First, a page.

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Their Day in the Sun on Sand

U.S. women's time has finally come in beach volleyball, with two teams in semifinals and a spot in final assured. But men come up empty.

August 23, 2004|Alan Abrahamson | Times Staff Writer

ATHENS — For American men, the Olympic beach volleyball tournament had been golden. For American women, the Olympics had brought only frustration -- no medals in 1996 in Atlanta, none in 2000 in Sydney.

On Sunday, fortune turned.

For the first time since beach volleyball became an Olympic sport, the American men will not win gold -- or, for that matter, any medal. In blistering-hot conditions, the last remaining U.S. men's duo, Dax Holdren and Stein Metzger, were beaten in a tournament quarterfinal by Patrick Heuscher and Stefan Kobel of Switzerland, 21-16, 21-19.

A few hours later, as late afternoon shadows crept across the sand, Holly McPeak and Elaine Youngs, seeded fourth, eliminated Okka Rau and Stephanie Pohl of Germany, 21-17, 21-17. Later, under the lights, Kerry Walsh and Misty May, the top-seeded team, defeated Guylaine Dumont and Annie Martin of Canada, 21-19, 21-14.

The American teams play each other today, the winner advancing to Tuesday's gold-medal match. "The pressure is on all of us," Walsh said.

The loss by Holdren and Metzger underscored the increasingly international nature of beach volleyball -- the game that exemplifies the California beach scene.

In 1996, Karch Kiraly, teaming with Kent Steffes, won gold in beach volleyball's Olympic debut. Kiraly and Steffes beat another American team, Mike Dodd and Mike Whitmarsh. In 2000, Americans Erik Fonoimoana and Dain Blanton won gold. They beat Ze Maraco de Melo and Ricardo Santos of Brazil.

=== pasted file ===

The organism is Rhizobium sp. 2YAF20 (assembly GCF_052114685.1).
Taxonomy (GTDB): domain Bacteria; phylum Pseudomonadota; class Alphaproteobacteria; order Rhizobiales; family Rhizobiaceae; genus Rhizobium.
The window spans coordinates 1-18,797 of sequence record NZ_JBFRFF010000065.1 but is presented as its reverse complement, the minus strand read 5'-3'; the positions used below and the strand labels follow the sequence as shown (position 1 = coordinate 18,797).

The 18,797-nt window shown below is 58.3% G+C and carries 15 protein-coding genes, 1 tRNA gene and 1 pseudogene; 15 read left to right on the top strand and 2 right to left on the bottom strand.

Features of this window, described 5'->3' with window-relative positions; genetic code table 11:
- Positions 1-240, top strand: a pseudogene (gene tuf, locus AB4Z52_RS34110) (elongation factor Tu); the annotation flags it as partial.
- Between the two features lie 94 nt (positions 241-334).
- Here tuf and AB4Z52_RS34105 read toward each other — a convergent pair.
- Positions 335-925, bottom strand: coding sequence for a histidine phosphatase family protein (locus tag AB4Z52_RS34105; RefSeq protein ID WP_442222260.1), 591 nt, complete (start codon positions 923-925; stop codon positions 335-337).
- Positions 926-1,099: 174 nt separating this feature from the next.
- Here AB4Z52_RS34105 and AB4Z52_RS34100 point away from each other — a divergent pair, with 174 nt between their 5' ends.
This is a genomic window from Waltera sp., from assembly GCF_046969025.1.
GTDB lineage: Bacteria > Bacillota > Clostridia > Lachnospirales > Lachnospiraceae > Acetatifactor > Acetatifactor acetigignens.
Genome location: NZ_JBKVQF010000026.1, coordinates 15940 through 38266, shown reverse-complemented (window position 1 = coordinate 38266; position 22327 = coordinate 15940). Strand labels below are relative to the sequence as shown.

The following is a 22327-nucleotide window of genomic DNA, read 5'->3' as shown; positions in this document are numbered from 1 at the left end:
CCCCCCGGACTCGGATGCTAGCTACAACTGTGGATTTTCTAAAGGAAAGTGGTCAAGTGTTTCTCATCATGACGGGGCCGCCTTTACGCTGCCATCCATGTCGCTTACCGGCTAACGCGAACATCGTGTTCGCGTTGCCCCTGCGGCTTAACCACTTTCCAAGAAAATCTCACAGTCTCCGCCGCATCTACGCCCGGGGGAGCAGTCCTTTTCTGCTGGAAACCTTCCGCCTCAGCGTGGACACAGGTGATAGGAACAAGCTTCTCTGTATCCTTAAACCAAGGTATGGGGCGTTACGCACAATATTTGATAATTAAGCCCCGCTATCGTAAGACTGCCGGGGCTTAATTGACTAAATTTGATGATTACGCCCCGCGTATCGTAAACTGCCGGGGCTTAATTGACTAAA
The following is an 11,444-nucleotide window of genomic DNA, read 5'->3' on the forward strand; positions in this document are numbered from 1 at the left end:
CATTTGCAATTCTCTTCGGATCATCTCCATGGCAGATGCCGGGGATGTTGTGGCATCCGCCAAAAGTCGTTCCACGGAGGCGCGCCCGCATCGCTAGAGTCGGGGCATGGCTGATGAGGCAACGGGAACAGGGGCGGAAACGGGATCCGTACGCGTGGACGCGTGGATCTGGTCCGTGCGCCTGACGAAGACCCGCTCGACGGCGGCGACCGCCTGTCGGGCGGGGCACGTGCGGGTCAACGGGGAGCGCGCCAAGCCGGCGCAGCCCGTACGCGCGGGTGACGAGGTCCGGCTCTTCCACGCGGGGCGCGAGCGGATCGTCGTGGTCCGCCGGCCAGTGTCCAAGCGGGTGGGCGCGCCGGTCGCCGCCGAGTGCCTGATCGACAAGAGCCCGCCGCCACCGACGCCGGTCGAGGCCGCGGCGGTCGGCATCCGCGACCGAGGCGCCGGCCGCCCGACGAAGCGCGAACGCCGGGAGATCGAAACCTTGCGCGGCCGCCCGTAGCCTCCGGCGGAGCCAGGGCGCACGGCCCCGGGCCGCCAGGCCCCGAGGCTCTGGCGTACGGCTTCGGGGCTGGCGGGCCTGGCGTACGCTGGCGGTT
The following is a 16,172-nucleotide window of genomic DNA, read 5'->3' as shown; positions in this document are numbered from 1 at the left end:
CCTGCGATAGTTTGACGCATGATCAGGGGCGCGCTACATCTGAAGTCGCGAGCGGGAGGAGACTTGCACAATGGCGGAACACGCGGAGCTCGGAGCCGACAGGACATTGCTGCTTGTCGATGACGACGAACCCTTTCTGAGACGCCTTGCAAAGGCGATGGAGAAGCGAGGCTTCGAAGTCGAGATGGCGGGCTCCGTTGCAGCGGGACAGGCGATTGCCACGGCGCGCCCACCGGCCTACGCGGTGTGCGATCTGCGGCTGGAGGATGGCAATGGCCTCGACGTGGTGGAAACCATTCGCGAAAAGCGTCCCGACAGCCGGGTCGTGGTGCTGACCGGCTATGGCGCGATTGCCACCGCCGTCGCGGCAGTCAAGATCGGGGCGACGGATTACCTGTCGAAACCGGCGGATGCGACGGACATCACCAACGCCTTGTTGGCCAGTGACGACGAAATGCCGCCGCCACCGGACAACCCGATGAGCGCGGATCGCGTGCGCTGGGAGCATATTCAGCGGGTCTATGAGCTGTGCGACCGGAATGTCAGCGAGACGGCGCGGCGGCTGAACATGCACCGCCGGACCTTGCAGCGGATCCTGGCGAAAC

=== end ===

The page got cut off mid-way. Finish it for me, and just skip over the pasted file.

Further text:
In Athens, Blanton and Jeff Nygaard were eliminated in pool play, failing to win even one match. That left only Holdren and Metzger, who had barely squeezed into the round of 16 on a tiebreaker, then beat a German team to make it to the quarterfinals.

On Sunday, with the thermometer on the sand reading 107 degrees, the Swiss team proved too much for the Americans. "It was really hot out there," Holdren said afterward. "You have to really give them credit. They didn't make a lot of errors and played good volleyball. They were just better than us today."

In one semifinal today, the Swiss will play top-seeded Ricardo Santos and Emanuel Rego of Brazil. In the other, Julien Prosser and Mark Williams of Australia play Javier Bosma and Pablo Herrera of Spain.

Opposite the all-U.S. duel in the women's competition, Adriana Behar and Shelda of Brazil, silver medalists in Sydney, play Natalie Cook and Nicole Sanderson of Australia.

McPeak and Youngs haven't beaten Walsh and May since September 2002.

"We're expected to lose, basically," McPeak said Sunday. "We've gone up against them, gone up against them and haven't been successful. So we have nothing to lose. And I think sometimes when you go out like that, there's less pressure on you and, you know, you can be aggressive and knock them off.

"That's what we're looking to do. I like being the underdog."

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